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UHDTV and its implementation


Why isn't UHDTV yet part of the current television production infrastructure?

By: IEEE, PhD Carlos Pantsios

The next generation of TV experience is UHDTV, a service that has the optimal combination of several enhanced parameters, such as: higher resolution (HR), higher frame rate (HFR), improved colorimetry and dynamic range (HDR).

The new spatial resolution of "4k (3840 x 2160)" was not enough to justify its introduction to the market, and a depth of 10-bit was required as a minimum for the UHD-1 and UHD-2 versions, which represent the new 4k->4,000-pixel and 8k->8,000-pixel digital cinema systems. In the case of production, a consensus of 12 to 16-bit depth was established for UHDTV. Regarding compression, the discussion revolves around HEVC (H.265), with special attention on the Main 10 profile, with 10 bits for color.

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The advantage that MPEG-5 HEVC achieves over MPEG-4 AVC will depend on the criticality of the content to be compressed, however, many experts argue that a 40% advantage can be achieved. In relation to the audio for UHDTV, a next-generation immersive audio system is proposed.

Regarding the study and transmission infrastructure, variants of real-time SDI, or network-based systems, were discussed. There is even consensus that network and SDI-based technologies should coexist, each applied to its corresponding space.

Currently, there are many types of real-time UHDTV interfaces, both in studio and production, and it is not known for sure which of them will prevail in the future or which broadcasting infrastructure will prevail in the coming years. Broadcasters and manufacturers of UHDTV production equipment also face the same dilemma.

Requirements for a new UHDTV interface infrastructure: While the discussion in the medium focuses on the parameters of the image format, such as: resolution, higher transmission rate of video frames, bit depth or color gamut, the situation of the infrastructure of the real-time studio and production develops under the gaze and attention of consumers. It should be noted, however, that the availability of cost-effective infrastructure and an open standard are key to the acceptance of UHDTV in content creation.

Multiple HD-SDI or 3G-SDI solutions were used in the test productions that were carried out, such as the NHK Super High Vision systems, or the simple UHD-0 productions (quad HD or 4k). These trials were obviously not a solution for efficient production infrastructures in the short or medium term.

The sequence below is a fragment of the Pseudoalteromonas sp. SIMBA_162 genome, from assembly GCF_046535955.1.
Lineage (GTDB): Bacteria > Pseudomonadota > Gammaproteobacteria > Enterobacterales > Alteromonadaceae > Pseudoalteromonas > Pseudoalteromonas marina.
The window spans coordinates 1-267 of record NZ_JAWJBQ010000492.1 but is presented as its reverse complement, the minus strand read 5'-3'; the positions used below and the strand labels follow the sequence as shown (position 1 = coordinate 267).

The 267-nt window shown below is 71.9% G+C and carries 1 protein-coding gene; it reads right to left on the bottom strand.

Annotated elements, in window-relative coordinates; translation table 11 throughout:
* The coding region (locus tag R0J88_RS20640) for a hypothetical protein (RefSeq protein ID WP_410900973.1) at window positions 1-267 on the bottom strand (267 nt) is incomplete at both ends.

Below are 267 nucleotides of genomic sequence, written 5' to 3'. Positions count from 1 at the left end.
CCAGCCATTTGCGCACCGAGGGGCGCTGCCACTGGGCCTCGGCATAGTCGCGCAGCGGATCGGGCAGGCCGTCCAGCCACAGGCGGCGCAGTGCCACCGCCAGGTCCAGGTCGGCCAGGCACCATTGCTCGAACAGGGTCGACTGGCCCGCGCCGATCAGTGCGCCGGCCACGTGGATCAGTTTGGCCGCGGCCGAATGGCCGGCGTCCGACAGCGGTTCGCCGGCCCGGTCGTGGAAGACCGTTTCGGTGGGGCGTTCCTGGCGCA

Certainly, any broadcaster who pursues a futuristic plan for his investment in infrastructure is confronted with the doubt of whether the new infrastructure, for the coming years, will have to be able to handle, in addition to HDTV, some variants of UHDTV (UHD-0, UHD-1, etc.).

The requirements for a new UHDTV interface infrastructure for production (excluding intra-facility and WAN links) can be summarized as follows:
(1) Ability to offer video exchanges in isochronous or synchronous form (including support for various video image transmission rates, including fractional rates),
(2) Ability to support high data rates (see Table) in line with the UHDTV baseband picture format, as defined in SMPTE 2036-1 and ITU-R BT.2020,
(3) Plug-and-play user-friendliness (e.g. In the field, during events),
(4) Low latency, fast re-sync, low jitter,
(5) Ability to withstand accurate picture switching,
(6) Cost efficiency,
(7) Packaged signal routing capability (in the case of networks),
(8) Stream or format identification,
(9) Point-to-point or point-to-multipoint operation capability,
(10) Coaxial or fiber optic support,
(11) Be image format agnostic (Digital Cinema, UHDTV, HDTV, Stereoscopic Images),
(12) Scalability from single link to multilink,
(13) Auxiliary data support and embedded audio,
(14) Simple and open standard interface,
(15) etc.

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Some of these requirements apply to the HD-SDI infrastructure, when it was defined. Others were added when considering the use of the network.

The following table shows examples of typical data rates corresponding to image parameters for uncompressed video, based on SMPTE 2036-1 and ITU-R BT.2020 standards.

To meet the general requirements, three fundamental and different approaches proposed by the industry can be determined, which are also reflected in the different standardization activities. These will be described below: